“Our society is sick. As a whole, we are suffering from the disease of distraction and business. We’re addicted to being overwhelmed and stretched thin. And our ability to concentrate, accomplish, and perform is suffering for it.” – Michelle Coombs, Ph.D.
We live in a society that can easily overwhelm and overstimulate our senses. And while there are many benefits to be gained from technology, the jury is still out on the long-term effects of so much stimuli.
So when a client mentioned they were struggling with memory problems, I wasn’t surprised. Who isn’t struggling to keep up with everything we’re juggling these days? Distractions surround us, To-Do lists grow longer each day, and it seems like we can never catch up.
The reality is, the vast majority have memories that work just fine! And the problem isn’t our capacity or ability to remember things, it’s actually a problem with concentration, attention and focus. In fact, I would argue that our society is sick. As a whole, we are suffering from the disease of distraction and business. We’re addicted to being overwhelmed and stretched thin. And our ability to concentrate, accomplish, and perform is suffering for it.
So without further ado, I’d like to share 8 tips for improving your concentration and attention in a world full of distractions. Try one or two on for size, and make sure you let us know whether you’re seeing improvements by implementing some (or all!) of these strategies.
Exercise – Get active! Most of us are living pretty sedentary lifestyles compared to just 50 years ago. Studies show that moderate exercise a few days per week can provide a bigger boost to memory/concentration than a cup of coffee in the short-term. The boost of energizing neurochemicals following exercise can have a pretty substantial impact on your day. So take walking breaks. Get a quick workout in during your lunch hour. Head to the gym on your way home from work. However you do it, make time and space for taking care of your body. It’s the only one you have!
Hydrate – A recent study found that even mild dehydration (so mild you wouldn’t even feel thirsty) can lead to reduced attention. So drink up! If you get tired of water, try drinking a naturally flavored seltzer water. Or try throwing in some sliced strawberries, cucumbers, or simply squeeze some lemon into your water bottle.
Reduce Distractions – Sounds impossible, right? But do whatever you can to cut out unnecessary distractions (phones, emails, people). If you carve out 2 hours to work on a report, close out your email, put your phone on silent (or better yet, put it in a drawer), and go somewhere quiet. Protect that time. Make it sacred. Another trick – stop checking emails all day long! Set designated times (say, 9:00 am, 1:00 pm, and 4:00 pm) to check emails, and then close out your email so you aren’t distracted by every single email that arrives in your inbox each day. There are some simple, quick reads on increasing productivity and efficiency to glean some simple tips from, like 52 Small Changes for the Mind by Brett Blumenthal, and The 4-Hour Workweek: Escape 9-5, Live Anywhere, and Join the New Rich by Timothy Ferriss.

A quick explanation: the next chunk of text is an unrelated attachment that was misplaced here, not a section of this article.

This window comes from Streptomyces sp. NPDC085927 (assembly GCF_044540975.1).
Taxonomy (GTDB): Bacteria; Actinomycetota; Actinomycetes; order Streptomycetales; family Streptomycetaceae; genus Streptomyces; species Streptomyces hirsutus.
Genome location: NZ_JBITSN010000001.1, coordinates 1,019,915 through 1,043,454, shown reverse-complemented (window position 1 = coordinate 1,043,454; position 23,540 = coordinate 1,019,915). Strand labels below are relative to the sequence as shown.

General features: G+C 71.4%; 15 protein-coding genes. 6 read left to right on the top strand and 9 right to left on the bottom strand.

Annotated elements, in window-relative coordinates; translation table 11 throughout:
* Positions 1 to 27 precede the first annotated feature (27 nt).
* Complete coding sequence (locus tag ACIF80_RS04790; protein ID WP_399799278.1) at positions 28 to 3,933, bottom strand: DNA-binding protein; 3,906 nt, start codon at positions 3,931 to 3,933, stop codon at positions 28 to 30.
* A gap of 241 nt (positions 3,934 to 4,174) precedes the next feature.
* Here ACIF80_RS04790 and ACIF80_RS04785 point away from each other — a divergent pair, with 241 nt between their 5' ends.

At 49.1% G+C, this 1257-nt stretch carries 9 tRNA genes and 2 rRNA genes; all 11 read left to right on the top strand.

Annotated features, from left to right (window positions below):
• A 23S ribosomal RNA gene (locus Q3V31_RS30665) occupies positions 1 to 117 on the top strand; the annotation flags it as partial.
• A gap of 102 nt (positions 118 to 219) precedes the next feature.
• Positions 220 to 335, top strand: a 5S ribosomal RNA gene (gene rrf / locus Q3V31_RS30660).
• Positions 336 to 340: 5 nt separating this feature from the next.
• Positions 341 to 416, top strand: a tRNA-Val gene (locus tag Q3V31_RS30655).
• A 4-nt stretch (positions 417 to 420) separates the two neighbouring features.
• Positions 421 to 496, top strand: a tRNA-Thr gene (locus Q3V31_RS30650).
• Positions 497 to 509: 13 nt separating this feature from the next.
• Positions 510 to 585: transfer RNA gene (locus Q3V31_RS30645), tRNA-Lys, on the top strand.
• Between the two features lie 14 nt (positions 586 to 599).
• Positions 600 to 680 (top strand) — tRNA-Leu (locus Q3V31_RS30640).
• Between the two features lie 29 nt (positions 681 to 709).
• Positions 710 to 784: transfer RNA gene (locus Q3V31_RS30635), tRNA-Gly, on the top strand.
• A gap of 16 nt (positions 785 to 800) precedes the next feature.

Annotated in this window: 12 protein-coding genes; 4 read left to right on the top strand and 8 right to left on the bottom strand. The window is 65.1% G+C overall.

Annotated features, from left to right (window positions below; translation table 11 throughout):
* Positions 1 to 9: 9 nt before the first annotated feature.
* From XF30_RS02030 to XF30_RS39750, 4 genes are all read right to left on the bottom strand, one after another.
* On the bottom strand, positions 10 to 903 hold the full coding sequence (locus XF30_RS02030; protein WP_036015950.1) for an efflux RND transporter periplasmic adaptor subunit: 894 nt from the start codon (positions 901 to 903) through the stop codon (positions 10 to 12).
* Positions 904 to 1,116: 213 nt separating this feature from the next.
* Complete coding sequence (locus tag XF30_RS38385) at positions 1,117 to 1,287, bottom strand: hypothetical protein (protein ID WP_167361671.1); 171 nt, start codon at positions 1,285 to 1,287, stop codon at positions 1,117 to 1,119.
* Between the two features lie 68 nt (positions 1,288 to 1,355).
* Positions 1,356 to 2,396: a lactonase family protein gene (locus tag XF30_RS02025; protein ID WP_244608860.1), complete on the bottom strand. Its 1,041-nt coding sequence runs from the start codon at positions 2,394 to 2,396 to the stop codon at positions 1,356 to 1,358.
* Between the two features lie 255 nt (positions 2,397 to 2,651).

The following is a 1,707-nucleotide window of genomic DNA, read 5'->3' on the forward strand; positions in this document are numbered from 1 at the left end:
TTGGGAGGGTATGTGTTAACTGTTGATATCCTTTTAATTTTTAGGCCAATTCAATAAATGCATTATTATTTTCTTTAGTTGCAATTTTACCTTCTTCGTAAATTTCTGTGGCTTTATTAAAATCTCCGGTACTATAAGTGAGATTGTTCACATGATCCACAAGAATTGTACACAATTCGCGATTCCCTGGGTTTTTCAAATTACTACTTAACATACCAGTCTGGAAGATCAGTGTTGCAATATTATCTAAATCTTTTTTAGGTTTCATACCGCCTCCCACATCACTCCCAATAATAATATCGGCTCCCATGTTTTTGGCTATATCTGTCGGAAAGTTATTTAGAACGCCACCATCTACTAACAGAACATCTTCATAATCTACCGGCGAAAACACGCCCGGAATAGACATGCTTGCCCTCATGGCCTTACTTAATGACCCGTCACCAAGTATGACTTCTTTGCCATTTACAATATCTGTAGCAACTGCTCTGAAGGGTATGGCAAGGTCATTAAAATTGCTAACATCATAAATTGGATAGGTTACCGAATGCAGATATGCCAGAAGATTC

Quit Multitasking – Ok folks – the jury is in! The real truth is multitasking leads to less efficiency, less productivity, and a lesser quality product. We may like to brag that we can multitask, but the reality is we are not at our best when we do. Work on one objective at a time. Poor in your sustained, focused attention. Knock it out, and then move onto the next thing. Have you seen those compilations of people texting and walking at the same time? We’re just not built to do two things at once…
But Doc, those Distractions…! When you start working on a task, keep a notepad next to you. When a distraction or to-do item pops up, refrain from looking up the answer or tackling that issue right away. Practice patience and deferring gratification for a little while. Write it down and reassure yourself you’ll get back to it later. Then get back to the singular task at hand. Along the same vein, if you’re the type of person that stays up all night thinking about what you have to do tomorrow, this tip is for you too! Give yourself 20 minutes before bed to purge all your thoughts and tasks on a piece of paper. Don’t worry about making it look pretty. It may finally give your mind the space it needs to catch those very essential zzz’s.
Break Projects into Tasks – Chunking out big projects or objectives into smaller pieces makes life feel a lot more manageable. Create a plan of attack. Or if you’re a more creative thinker, design mind maps or flow charts. Breaking things into steps that are written down helps to keep things moving efficiently, and prevents a crisis (aka distraction) later on.
Take Breaks – Breaks are critical! Most of us can’t maintain sustained attention for more than 30-40 minutes without losing focus. So break up each day with moments of being mindful and unplug. Take a 10 minute walk outside. Close your eyes and meditate. Stare at the wall if you have to. But whatever you do – don’t look at any screens. This is a moment to let your brain rest (think of it as a conscious nap), and then get back at it. You’ll feel refreshed – and your mind (and work) will thank you for it.
Meditate – Yes. Meditate. The more the better. Practice mindfulness and being in the present moment (not worrying about the future or ruminating on the past). Research shows that just 10-20 minutes a day can lead to a number of awesome benefits, including improved attention and concentration. In a world where we’re so focused on doing, the brain is desperate for time to unplug and focus on being. Just like taking breaks – your brain will thank you for it!